Sunnova Probe Begins In House


In a recent development, Sunnova Energy Corporation, a solar energy company based in Houston, has come under scrutiny following allegations of deceptive sales practices, particularly targeting elderly individuals. This controversy has surfaced despite the company recently receiving a substantial $3 billion loan guarantee from the Biden administration, which marks the largest federal commitment to solar power to date. The deal, announced on September 28, aimed to bolster residential and commercial solar energy but is now overshadowed by these emerging concerns.

Republican leaders, including Rep. Cathy McMorris Rodgers (R-WA), chair of the House Committee on Energy and Commerce, and Sen. John Barrasso (R-WY), ranking member of the Senate Committee on Energy and Natural Resources, have voiced their alarm. They are particularly troubled by reports that Sunnova engaged in predatory sales strategies, pressuring vulnerable elderly homeowners into signing expensive, long-term contracts. These accusations include instances of elderly individuals in poor health being coerced into agreements costing tens of thousands of dollars.

In a letter addressed to Jigar Shah, director of the Loan Programs Office (LPO) at the U.S. Department of Energy, the Republican lawmakers cited various consumer complaints and interviews. These reports reveal distressing situations where elderly individuals, some nearing the end of their lives, were locked into substantial contracts. For instance, Mary Loller recounted how a Sunnova salesman sold her hospice-bound father a $60,000 solar system for his mobile home shortly before his death, resulting in a lien on the property that hindered its sale.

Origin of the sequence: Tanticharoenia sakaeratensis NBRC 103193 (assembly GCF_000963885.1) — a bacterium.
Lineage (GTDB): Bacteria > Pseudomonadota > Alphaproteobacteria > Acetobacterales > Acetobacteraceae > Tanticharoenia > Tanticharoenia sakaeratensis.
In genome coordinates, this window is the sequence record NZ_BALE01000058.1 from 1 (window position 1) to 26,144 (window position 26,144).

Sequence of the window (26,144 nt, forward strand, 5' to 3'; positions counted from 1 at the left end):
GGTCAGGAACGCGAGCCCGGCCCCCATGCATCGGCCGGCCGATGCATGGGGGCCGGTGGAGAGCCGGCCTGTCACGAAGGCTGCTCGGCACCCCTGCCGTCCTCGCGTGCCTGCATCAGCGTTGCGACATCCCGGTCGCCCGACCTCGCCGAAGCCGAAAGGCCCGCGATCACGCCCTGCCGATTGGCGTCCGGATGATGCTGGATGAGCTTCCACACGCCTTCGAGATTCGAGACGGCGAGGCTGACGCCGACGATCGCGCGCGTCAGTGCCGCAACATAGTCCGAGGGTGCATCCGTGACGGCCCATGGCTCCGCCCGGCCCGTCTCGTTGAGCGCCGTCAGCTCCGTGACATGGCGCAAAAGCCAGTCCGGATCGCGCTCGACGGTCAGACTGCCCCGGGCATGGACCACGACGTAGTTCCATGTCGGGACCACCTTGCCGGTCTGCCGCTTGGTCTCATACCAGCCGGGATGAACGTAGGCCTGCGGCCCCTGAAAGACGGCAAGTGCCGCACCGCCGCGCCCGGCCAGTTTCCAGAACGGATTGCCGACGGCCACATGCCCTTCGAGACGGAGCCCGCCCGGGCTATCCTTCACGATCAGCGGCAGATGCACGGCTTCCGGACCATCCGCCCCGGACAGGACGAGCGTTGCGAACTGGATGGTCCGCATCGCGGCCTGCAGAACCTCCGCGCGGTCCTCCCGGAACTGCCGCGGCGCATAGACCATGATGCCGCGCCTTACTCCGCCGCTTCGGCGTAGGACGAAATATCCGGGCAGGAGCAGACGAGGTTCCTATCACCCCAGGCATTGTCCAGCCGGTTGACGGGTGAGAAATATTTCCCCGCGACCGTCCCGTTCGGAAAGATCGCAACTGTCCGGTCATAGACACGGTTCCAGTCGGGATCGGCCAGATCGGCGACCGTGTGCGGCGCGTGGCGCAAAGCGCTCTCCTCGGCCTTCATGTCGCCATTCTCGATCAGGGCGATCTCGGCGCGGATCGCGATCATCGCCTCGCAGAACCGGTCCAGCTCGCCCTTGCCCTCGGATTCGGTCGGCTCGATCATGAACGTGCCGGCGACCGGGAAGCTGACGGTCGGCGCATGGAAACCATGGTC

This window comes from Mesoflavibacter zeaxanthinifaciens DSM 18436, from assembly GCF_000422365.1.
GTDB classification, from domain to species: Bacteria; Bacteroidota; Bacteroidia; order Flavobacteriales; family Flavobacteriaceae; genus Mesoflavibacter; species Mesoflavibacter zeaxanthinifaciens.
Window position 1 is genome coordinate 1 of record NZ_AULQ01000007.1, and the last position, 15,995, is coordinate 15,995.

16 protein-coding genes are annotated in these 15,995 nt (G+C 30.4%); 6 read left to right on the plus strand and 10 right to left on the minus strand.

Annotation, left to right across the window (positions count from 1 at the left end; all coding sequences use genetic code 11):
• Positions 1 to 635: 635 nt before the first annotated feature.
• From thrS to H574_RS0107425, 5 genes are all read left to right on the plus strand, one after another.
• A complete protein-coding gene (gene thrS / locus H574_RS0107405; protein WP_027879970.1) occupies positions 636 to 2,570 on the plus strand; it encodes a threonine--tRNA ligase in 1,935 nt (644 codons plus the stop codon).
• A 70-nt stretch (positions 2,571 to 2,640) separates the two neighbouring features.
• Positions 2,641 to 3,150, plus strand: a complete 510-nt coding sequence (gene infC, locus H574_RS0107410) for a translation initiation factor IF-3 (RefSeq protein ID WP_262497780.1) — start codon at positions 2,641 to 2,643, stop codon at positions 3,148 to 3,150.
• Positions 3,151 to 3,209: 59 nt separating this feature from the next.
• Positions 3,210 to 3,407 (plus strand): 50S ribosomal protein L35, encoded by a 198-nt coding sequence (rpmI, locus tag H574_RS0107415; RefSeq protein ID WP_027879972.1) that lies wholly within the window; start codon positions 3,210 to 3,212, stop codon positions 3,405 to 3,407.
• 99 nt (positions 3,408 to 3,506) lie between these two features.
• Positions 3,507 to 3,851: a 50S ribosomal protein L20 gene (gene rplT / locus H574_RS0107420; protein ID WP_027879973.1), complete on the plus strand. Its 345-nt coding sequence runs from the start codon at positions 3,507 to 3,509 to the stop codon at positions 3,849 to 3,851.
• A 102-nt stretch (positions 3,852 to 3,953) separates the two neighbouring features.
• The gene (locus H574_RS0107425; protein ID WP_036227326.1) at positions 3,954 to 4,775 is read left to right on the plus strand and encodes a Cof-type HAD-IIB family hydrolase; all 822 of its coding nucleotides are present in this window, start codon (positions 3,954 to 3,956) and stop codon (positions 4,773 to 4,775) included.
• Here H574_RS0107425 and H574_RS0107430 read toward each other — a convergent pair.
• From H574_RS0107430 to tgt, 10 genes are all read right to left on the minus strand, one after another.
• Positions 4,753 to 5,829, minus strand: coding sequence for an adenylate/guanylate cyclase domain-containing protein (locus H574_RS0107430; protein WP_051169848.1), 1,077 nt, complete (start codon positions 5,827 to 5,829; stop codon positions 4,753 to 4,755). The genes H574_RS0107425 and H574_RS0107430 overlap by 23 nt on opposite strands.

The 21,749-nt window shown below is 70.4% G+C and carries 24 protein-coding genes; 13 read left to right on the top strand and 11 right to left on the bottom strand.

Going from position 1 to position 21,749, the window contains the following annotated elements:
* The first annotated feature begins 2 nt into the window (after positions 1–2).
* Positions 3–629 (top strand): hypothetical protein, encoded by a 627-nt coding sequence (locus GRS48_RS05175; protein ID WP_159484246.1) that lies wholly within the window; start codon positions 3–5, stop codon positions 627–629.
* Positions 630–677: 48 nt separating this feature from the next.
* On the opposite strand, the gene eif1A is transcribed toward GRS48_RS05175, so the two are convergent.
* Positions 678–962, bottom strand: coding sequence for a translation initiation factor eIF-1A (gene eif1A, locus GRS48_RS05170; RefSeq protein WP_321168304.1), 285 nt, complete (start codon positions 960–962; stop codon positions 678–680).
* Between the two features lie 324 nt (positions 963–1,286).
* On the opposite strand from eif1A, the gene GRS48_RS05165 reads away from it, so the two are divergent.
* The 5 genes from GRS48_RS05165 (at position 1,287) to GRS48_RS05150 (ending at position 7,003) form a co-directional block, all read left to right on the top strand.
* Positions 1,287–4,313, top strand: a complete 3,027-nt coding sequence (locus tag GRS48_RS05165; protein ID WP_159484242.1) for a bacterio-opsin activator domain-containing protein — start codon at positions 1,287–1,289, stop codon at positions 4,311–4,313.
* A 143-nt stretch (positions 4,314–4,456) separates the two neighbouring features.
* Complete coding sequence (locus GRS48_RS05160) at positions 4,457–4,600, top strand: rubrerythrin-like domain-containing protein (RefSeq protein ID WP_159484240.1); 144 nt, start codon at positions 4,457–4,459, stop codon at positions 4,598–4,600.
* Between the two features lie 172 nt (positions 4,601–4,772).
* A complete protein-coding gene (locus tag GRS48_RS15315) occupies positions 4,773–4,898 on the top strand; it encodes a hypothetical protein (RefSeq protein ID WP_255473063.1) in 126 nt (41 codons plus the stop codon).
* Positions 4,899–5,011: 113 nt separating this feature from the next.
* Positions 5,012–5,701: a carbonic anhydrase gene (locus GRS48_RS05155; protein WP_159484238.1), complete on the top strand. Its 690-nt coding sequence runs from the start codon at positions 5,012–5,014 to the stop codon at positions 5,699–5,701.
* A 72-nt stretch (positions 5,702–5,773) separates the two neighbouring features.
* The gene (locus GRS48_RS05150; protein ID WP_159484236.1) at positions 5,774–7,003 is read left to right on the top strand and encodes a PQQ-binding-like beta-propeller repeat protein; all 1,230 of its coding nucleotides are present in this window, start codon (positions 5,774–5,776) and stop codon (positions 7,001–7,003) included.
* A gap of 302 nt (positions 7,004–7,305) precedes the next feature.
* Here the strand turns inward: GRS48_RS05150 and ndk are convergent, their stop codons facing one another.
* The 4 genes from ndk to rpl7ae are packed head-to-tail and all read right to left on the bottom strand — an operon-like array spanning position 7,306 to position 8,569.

Another case involved Texas resident Terry Blythe, whose 86-year-old father, diagnosed with dementia, was persuaded by a Sunnova salesman to purchase a 25-year solar panel lease in 2020, valued at $34,000. Blythe described the situation as a significant financial burden and a blatant exploitation of elderly individuals.

Concerns about Sunnova’s practices are not new. As early as 2019, the Puerto Rico Energy Bureau released a report affirming some customer complaints about misleading information regarding solar panel financing and contract terms. The Republican leaders’ letter highlights that these issues are not isolated to one region but are prevalent across various parts of the country, raising serious questions about the company’s sales tactics.

In response to these allegations, McMorris Rodgers and Barrasso are demanding the Energy Department provide detailed documentation and information addressing these concerns. The Department has been given a deadline of December 21 to furnish the requested information to the lawmakers. This situation not only casts a shadow on Sunnova’s practices but also puts the spotlight on the oversight of federal loan guarantees, particularly those intended to support disadvantaged communities.